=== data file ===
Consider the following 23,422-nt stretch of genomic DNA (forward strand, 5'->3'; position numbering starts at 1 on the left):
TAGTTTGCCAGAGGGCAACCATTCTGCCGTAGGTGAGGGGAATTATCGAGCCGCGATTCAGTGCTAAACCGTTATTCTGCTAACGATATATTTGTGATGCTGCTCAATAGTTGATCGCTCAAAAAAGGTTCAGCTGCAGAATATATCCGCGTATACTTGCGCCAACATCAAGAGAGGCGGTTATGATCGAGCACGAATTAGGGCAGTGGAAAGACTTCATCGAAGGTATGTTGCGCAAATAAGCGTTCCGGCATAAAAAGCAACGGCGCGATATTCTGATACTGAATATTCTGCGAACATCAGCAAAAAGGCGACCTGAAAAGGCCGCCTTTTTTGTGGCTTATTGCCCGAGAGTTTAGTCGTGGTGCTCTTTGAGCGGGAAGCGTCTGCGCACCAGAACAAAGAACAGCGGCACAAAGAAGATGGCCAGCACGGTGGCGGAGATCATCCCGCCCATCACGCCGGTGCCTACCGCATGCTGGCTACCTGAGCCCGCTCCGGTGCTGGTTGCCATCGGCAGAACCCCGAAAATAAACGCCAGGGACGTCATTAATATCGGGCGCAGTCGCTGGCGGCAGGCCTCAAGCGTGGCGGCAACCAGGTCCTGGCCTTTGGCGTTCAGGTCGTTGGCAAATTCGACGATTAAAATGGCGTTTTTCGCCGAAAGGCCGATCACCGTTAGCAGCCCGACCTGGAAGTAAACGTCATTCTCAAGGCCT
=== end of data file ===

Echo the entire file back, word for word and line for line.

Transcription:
Consider the following 23,422-nt stretch of genomic DNA (forward strand, 5'->3'; position numbering starts at 1 on the left):
TAGTTTGCCAGAGGGCAACCATTCTGCCGTAGGTGAGGGGAATTATCGAGCCGCGATTCAGTGCTAAACCGTTATTCTGCTAACGATATATTTGTGATGCTGCTCAATAGTTGATCGCTCAAAAAAGGTTCAGCTGCAGAATATATCCGCGTATACTTGCGCCAACATCAAGAGAGGCGGTTATGATCGAGCACGAATTAGGGCAGTGGAAAGACTTCATCGAAGGTATGTTGCGCAAATAAGCGTTCCGGCATAAAAAGCAACGGCGCGATATTCTGATACTGAATATTCTGCGAACATCAGCAAAAAGGCGACCTGAAAAGGCCGCCTTTTTTGTGGCTTATTGCCCGAGAGTTTAGTCGTGGTGCTCTTTGAGCGGGAAGCGTCTGCGCACCAGAACAAAGAACAGCGGCACAAAGAAGATGGCCAGCACGGTGGCGGAGATCATCCCGCCCATCACGCCGGTGCCTACCGCATGCTGGCTACCTGAGCCCGCTCCGGTGCTGGTTGCCATCGGCAGAACCCCGAAAATAAACGCCAGGGACGTCATTAATATCGGGCGCAGTCGCTGGCGGCAGGCCTCAAGCGTGGCGGCAACCAGGTCCTGGCCTTTGGCGTTCAGGTCGTTGGCAAATTCGACGATTAAAATGGCGTTTTTCGCCGAAAGGCCGATCACCGTTAGCAGCCCGACCTGGAAGTAAACGTCATTCTCAAGGCCT